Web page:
Explore an authentic western town at the Pioneer Living History Museum

Wild West

Explore an authentic western town at the Pioneer Living History Museum.

By Julie Carlson

 

Modern society has long had a fascination with the Wild West. Just look at shows like Gunsmoke, Little House on the Prairie, and Bonanza. Experiencing the Old West is even the premise of one of today’s most popular and critically acclaimed shows, HBO’s Westworld. In this sci-fi show, visitors can step back in time at a futuristic Western-themed amusement park populated by robots. Although there aren’t androids at the Pioneer Living History Museum, there are volunteers who dress in period costume, along with offering educational events for the entire family.

The Pioneer Living History Museum was founded in 1956 by The Pioneer Arizona Foundation, which consisted of former governors Paul Fannin and Wesley Bolin, and senators Carl Hayden and Barry Goldwater. These visionaries wanted to bring their love of Arizona history and its buildings to a special space for future generations to enjoy, discover, and learn about.

“They saw they were going to lose Arizona’s history, and the buildings were being bulldozed and torn down,” says Lynn Krieger, the Pioneer School coordinator. The official grand opening of the Pioneer Living History Museum was in 1969. “They transferred old buildings from all over Arizona––Prescott to Jerome to the Mogollon Rim––even from downtown Phoenix,” she says.

The Pioneer Living History Museum is over 100 acres, about 93 of which visitors can walk around. There’re 10 original buildings and 15 reconstructed duplicates. Many of the buildings were too damaged once they came to Pioneer, but they’ve since made replicas. The Victorian House, an original from the 1890s, came from 7th Street in Phoenix. John Marion Sears, a cattle rancher and homesteader, acquired it. The Opera House, also original, was owned by the Goldwater Family in Prescott. It went through many changes, including a second hand store and a firehouse.

“We have receptions there and a church that meets weekly,” says Krieger. “And different organizations rent it out. We also have the Gordon School from Payson that was a schoolhouse from 1880 to 1922.”

A small staff and a retired group of volunteer educators run the nonprofit museum. At the Gordon School, a volunteer pretends to be a schoolmarm showing kids who participate in field trips what it was like to go to school during the 1800s. The schoolhouse was the first completely restored historical building at Pioneer. A dedication reads: “Faith, Foresight, and Fortitude Equal Pioneer Spirit.”

Every year the Pioneer Living History Museum celebrates Arizona’s statehood. They have games, gunfights, and food items like hotdogs, hamburgers, kettle corn, and snow cones from their Chuckwagon Grill. For field trips, schools can also order lunch out if they want. The museum also features gold panning.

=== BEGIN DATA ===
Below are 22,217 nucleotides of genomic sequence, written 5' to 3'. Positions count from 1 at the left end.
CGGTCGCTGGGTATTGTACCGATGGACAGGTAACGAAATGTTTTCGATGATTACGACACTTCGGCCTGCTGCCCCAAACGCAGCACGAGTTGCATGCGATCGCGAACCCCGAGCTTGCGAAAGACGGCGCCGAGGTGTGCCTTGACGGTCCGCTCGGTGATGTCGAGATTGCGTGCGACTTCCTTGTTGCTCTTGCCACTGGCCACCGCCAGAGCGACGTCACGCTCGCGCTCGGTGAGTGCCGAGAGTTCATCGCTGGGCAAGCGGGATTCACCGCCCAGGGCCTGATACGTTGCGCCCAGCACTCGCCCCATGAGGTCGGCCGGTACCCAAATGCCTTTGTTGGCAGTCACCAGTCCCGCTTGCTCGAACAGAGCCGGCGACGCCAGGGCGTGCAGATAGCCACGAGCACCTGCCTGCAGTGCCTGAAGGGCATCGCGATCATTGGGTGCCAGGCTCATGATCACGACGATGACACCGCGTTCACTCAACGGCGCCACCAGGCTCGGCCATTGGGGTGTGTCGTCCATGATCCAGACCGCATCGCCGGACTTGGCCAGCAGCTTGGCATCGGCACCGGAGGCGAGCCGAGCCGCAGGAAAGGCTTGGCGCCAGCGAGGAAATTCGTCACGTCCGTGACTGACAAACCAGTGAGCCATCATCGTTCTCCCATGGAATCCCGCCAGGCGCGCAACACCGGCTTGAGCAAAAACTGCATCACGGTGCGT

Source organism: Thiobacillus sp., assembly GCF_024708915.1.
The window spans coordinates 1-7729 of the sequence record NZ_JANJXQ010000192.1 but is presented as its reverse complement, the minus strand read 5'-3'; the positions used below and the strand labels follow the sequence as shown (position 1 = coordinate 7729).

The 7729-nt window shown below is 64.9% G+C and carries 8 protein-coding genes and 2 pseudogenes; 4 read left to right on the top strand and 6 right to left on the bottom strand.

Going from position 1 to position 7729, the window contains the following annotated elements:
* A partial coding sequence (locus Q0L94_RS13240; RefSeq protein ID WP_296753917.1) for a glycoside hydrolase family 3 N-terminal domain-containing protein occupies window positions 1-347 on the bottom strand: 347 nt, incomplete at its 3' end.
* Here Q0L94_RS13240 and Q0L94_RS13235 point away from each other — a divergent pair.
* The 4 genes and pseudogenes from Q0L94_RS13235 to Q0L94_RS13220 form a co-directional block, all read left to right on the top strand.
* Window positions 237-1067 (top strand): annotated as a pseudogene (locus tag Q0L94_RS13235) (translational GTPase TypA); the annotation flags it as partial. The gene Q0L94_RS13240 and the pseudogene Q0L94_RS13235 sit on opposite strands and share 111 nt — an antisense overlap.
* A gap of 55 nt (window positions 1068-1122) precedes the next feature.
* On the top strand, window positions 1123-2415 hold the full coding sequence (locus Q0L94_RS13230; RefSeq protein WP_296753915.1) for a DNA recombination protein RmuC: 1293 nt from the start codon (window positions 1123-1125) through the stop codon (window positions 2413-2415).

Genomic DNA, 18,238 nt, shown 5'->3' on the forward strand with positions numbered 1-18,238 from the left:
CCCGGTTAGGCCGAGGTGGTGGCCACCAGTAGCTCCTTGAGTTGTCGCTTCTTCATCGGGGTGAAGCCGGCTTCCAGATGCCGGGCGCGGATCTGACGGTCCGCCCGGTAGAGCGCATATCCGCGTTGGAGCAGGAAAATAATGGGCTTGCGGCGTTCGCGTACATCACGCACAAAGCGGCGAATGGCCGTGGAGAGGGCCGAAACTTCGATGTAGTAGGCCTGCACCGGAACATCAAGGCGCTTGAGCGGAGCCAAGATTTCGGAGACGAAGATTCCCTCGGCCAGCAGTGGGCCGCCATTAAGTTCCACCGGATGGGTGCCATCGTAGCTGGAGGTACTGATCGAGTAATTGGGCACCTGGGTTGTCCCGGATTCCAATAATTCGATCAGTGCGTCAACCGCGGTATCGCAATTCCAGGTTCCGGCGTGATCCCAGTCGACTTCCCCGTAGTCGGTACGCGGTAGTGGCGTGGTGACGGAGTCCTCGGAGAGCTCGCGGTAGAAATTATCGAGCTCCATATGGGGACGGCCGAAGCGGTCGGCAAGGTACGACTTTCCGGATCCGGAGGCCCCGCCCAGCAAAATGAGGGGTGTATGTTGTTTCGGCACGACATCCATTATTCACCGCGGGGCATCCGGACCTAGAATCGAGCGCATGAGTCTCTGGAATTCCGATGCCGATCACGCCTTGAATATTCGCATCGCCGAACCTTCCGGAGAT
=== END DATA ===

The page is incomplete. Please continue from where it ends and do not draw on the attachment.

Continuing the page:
“We have a set-up right down from the miners cabin to show how miners used to pan for gold,” explains Krieger. “Kids can take home a vial of pyrite. It’s a hands-on experience for visitors.”

The museum also has a mock town with gunfight shows. Volunteers talk to kids about what to do if they found a gun, as well as other gun safety tips. A hay maze is also available for kids to run through and a trolley tour pulled by an old tractor.

Many of the museum’s buildings can be rented out for events such as weddings and birthday parties. After Memorial Day, the museum has summer hours due to the heat, so make sure to check the website. People from all over the world have visited the museum from England to New Zealand.

“Twice a year we have a Civil War reenactment,” says Krieger. “Made up of local people, they come usually around the first of November and January or February. They actually camp on the property, bring cannons, and showcase how they lived during the Civil War. We also have the Rebels and Redcoats, who come from all over the country once a year and camp for a few days. They wear English dress and have English accents. George Washington also makes an appearance.”

Visitors can watch for no extra charge. For the Civil War reenactment, a volunteer will discuss Arizona’s own participation. One thing the museum is really excited about is the addition of the Phone Museum, which was relocated to Pioneer from downtown Phoenix. It’s a hands-on exhibit featuring Morse code machines, switchboards, phone booths, dial phones, and more.

“If you want to learn and know how Arizona was started and how it was during that time period you should come see the Pioneer Living History Museum,” says Krieger.

 

 

Pioneer Living History Museum

pioneeraz.org

(623) 465-1052

3901 W. Pioneer Rd., Phoenix

 

 

 

 

 

 

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